Rehov Hatishim 88 248.
(photo credit: Laura Kusisto )
Two streets wend their way through the heart of leafy Kfar Ganim, a moving tribute by the area's first residents to the tragedies of the past among the fragrant orange groves of their new life. Yet while none are ignorant of the tragic story behind Rehov Anne Frank, the place in history of its twin street, Hatishim Veshalosh, as the roughly transliterated English sign reads, to most today is imperceptible.
Just a few minutes' walk from Petah Tikva's burgeoning downtown, the street's name is widely regarded as "just a number," incorrectly referred to by most residents and taxi drivers simply as "93rd street." But history tells a different story.
"Ninety-three choose suicide before Nazi shame" read the headline of a narrow column that appeared on page eight of The New York Times on January 8, 1943. The article reproduced a letter received by Rabbi Leo Jung, one of the early leaders of American Orthodoxy. It was written by the teacher of 93 girls, ages 14 to 22, in the Beth Jacob school in Warsaw, Poland, who committed mass suicide to avoid being captured by Nazi soldiers.
The letter reads: "Yesterday and today we were given hot baths and we were told the German soldiers would come tonight to visit us. We yesterday swore to ourselves that we shall die together. Yesterday one sent us to a big house with bright rooms and nice beds. The Germans do not know that our last bath is our last purification before death. All of us have poison. When the soldiers come we shall drink it... We have no fear." The letter is the last news that was ever heard from either the girls or their teachers.
To learn how this chilling tale made its way to a street thousands of miles away in the then-rural area of Petah Tikva is to revisit the first waves of immigration following World War II. "It was a farm, just a small village. There was not even a country yet," says Kfar Ganim resident Rina Edelstein, who was born in Petah Tikva 82 years ago, after her father came from Russia and her mother from Jaffa to farm the land in the growing rural town.
Hatishim Veshalosh's story is preserved in the minutes of the council meeting at which the new street was created. The document, dated August 4, 1946, and preserved in the Petah Tikva archives, records a dispute between one woman and her neighbor. Many of the details of the conflict are obscured by the ornate early Hebrew, but near the end of the meeting the problem is resolved when the council decides that a new road will be created between the disputed plot 6381 and subplot 1399. The road, the council declares, will be called "Hatishim Veshalosh."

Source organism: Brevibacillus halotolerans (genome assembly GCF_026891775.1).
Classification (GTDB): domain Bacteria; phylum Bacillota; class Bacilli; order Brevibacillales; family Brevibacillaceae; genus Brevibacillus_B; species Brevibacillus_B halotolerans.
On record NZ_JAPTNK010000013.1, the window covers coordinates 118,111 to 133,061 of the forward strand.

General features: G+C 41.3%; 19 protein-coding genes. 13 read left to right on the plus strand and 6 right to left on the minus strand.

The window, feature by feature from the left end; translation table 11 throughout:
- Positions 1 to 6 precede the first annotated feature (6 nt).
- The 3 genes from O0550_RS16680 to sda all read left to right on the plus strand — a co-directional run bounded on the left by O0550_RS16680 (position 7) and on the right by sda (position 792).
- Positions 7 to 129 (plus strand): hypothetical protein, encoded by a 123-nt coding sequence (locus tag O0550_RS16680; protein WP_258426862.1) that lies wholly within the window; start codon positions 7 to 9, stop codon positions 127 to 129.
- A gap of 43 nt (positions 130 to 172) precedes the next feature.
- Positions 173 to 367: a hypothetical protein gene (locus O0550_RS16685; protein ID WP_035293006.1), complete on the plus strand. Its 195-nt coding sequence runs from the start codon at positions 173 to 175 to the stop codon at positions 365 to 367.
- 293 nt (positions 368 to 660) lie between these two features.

Today this effort by the city's early residents to commemorate the tragic tale of the mass suicide of the 93 is fading. The street has undergone a dramatic transformation from its days as a roughly hewn path between two plots of farmland. It is now surrounded by coffee shops and pizza parlors, and the orange groves are largely a memory. Most of the original farmhouses have been replaced with new pastel-colored apartment blocks that tower above the few one-story homes that remain. The clearest reminder of early rural Petah Tikva is the way Hatishim Veshalosh loops sharply back and forth, defying the grid formed by most streets in the neighborhood. One can imagine this is because of the rough compromise negotiated between the landowners at the early council meeting, although no one knows for sure.
The composition of the street's residents is changing as well, according to Edelstein, a 30-year resident of the neighborhood. Kfar Ganim has become one of Petah Tikva's most desirable neighborhoods, and Hatishim Veshalosh, which is unusually wide and still retains a handful of the original orange trees, is one of its most appealing streets. Older residents are being replaced by younger people and newly arrived immigrants, especially from Russia. Many of these new residents no longer know one another or about the history of the area, Edelstein laments.
Part of that history is, of course, the story behind Hatishim Veshalosh.
"I have lived here 66 years - that is my age - but I have never heard anything about this street," says one cab driver. "I think it has something to do with the war, but I don't know which one." Then, visibly concerned this might undercut his claim to be an accomplished raconteur of local history, he hastily proceeds to recount the stories of all the surrounding street names in astonishing detail.
The street has a small but growing haredi population to whom the story is much clearer. Yet for them too history has been preserved imperfectly. For some the girls are Polish, for others German. The girls' fate, though always dire, is not always the same - sometimes rape, medical testing or death.
These inconsistencies are attributable to more than simply the shaky contours of memory. Dr. Jacob Schacter, a professor at Yeshiva University, says his research shows the story is almost certainly a myth. The letter published in the Times was a forgery, he notes, and he has found no other evidence of the alleged mass suicide. The Petah Tikva Municipality appears to have heeded his reservations, which he first publicized 15 years ago, and it has added a note to its archives suggesting the story is likely a myth and can be supported only by oral stories from the past.
Whether the story of the 93 will survive all the forces that are now allayed against it - time, distance, truth - is uncertain. But what is clear is that Hatishim Veshalosh will remain, a reminder of the rich history that can underlie even the most unassuming of this country's streets.
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